Just what did Ron Paul mean when he finished third in Iowa and said, "We are all Austrians now"? Republican candidates don't often celebrate European economic policies, but this is different, Matthew Yglesias writes in Slate. Those familiar with the inside baseball of libertarianism know that Paul is referring to two thinkers, Ludwig Von Mises and Murray Rothbard, whose idea of capitalism "is even more libertarian and anarchic than that espoused by many libertarians," writes Yglesias.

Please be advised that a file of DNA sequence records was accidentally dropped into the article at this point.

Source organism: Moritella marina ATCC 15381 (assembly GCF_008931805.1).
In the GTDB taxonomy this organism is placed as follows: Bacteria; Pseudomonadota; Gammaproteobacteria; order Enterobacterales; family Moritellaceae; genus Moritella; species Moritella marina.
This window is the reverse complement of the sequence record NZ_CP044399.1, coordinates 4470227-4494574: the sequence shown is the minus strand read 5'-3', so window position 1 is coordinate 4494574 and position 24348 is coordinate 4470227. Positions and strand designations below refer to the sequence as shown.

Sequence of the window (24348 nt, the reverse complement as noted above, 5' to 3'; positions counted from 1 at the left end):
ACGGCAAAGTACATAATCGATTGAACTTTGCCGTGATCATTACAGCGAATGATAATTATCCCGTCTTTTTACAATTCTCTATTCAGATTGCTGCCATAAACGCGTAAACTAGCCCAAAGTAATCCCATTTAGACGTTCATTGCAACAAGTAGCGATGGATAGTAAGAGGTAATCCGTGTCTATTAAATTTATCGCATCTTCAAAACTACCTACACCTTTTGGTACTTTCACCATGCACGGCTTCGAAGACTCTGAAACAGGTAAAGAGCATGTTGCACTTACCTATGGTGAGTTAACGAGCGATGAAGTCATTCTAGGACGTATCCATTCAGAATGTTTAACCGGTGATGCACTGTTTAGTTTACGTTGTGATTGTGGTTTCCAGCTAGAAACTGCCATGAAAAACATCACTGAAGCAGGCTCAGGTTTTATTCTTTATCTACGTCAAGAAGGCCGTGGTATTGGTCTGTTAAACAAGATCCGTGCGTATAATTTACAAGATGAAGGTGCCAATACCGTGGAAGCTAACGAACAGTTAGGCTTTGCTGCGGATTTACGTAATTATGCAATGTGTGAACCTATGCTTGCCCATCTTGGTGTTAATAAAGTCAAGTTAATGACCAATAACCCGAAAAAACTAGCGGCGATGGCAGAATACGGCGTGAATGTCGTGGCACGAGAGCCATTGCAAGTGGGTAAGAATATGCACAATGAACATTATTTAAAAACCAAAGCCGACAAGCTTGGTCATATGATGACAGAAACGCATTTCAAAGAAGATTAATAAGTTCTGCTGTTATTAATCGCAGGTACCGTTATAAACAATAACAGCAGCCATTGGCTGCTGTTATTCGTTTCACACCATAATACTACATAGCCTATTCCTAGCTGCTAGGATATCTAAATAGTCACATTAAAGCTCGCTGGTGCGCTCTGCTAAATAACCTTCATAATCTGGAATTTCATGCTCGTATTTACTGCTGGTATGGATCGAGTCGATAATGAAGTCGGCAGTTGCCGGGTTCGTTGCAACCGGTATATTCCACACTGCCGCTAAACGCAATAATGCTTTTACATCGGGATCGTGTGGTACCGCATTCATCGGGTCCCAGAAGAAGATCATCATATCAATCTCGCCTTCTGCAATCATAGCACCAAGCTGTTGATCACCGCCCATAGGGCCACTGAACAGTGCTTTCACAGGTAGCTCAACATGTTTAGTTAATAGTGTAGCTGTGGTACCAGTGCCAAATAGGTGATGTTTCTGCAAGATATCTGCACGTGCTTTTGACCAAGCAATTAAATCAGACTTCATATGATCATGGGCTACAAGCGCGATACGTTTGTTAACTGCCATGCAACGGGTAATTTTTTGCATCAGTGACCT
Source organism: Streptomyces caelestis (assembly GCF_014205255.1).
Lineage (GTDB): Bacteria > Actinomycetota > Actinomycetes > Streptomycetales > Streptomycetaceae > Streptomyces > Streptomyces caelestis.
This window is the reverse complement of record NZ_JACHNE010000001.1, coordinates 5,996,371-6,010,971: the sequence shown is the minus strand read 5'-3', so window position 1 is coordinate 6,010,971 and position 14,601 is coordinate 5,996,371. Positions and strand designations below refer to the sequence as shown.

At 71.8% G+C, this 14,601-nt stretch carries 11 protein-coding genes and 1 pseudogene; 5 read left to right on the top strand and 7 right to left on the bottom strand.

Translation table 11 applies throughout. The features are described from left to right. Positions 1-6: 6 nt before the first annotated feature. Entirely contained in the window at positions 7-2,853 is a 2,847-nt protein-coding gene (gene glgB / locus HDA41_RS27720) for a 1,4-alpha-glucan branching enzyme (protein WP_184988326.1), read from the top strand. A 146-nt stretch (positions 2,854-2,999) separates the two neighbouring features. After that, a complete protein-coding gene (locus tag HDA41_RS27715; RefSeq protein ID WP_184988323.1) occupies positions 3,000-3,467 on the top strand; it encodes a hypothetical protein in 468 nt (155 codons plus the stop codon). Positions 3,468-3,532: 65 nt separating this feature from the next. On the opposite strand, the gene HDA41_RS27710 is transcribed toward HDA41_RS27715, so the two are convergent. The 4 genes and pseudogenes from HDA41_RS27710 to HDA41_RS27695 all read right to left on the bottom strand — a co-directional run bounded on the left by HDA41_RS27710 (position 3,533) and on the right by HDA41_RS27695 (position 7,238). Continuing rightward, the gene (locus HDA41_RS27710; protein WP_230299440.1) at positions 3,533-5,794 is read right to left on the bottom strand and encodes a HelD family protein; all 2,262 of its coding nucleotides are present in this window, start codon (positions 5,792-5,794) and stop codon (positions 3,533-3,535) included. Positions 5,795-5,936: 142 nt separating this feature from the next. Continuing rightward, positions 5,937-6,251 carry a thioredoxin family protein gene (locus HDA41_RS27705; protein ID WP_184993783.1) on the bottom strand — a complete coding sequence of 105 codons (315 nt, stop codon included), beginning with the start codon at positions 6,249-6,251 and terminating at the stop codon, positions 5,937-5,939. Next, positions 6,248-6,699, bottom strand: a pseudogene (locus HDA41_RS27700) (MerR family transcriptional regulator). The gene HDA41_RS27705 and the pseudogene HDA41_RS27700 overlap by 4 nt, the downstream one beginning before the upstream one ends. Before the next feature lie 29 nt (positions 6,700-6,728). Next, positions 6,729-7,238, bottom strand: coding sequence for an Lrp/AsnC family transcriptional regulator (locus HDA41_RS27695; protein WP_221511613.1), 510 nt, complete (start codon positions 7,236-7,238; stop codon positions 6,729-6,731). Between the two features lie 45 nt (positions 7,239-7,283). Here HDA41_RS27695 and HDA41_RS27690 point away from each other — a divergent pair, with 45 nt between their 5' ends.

"Austrian economics" rejects all government regulation and intervention to help the poor, and considers the tweaking of short-term interest rates a mistake that lures investors into doomed enterprises. Yglesias mounts a counter-argument, noting that the "Austrian" view doesn't explain the effectiveness of post-Great Depression fixes or the spending habits that fuel recessions. Yglesias sees an economic recovery around the corner, but if there isn't one, "these faddish views may gain more steam and perhaps we really all will be Austrians someday soon. But let’s hope not."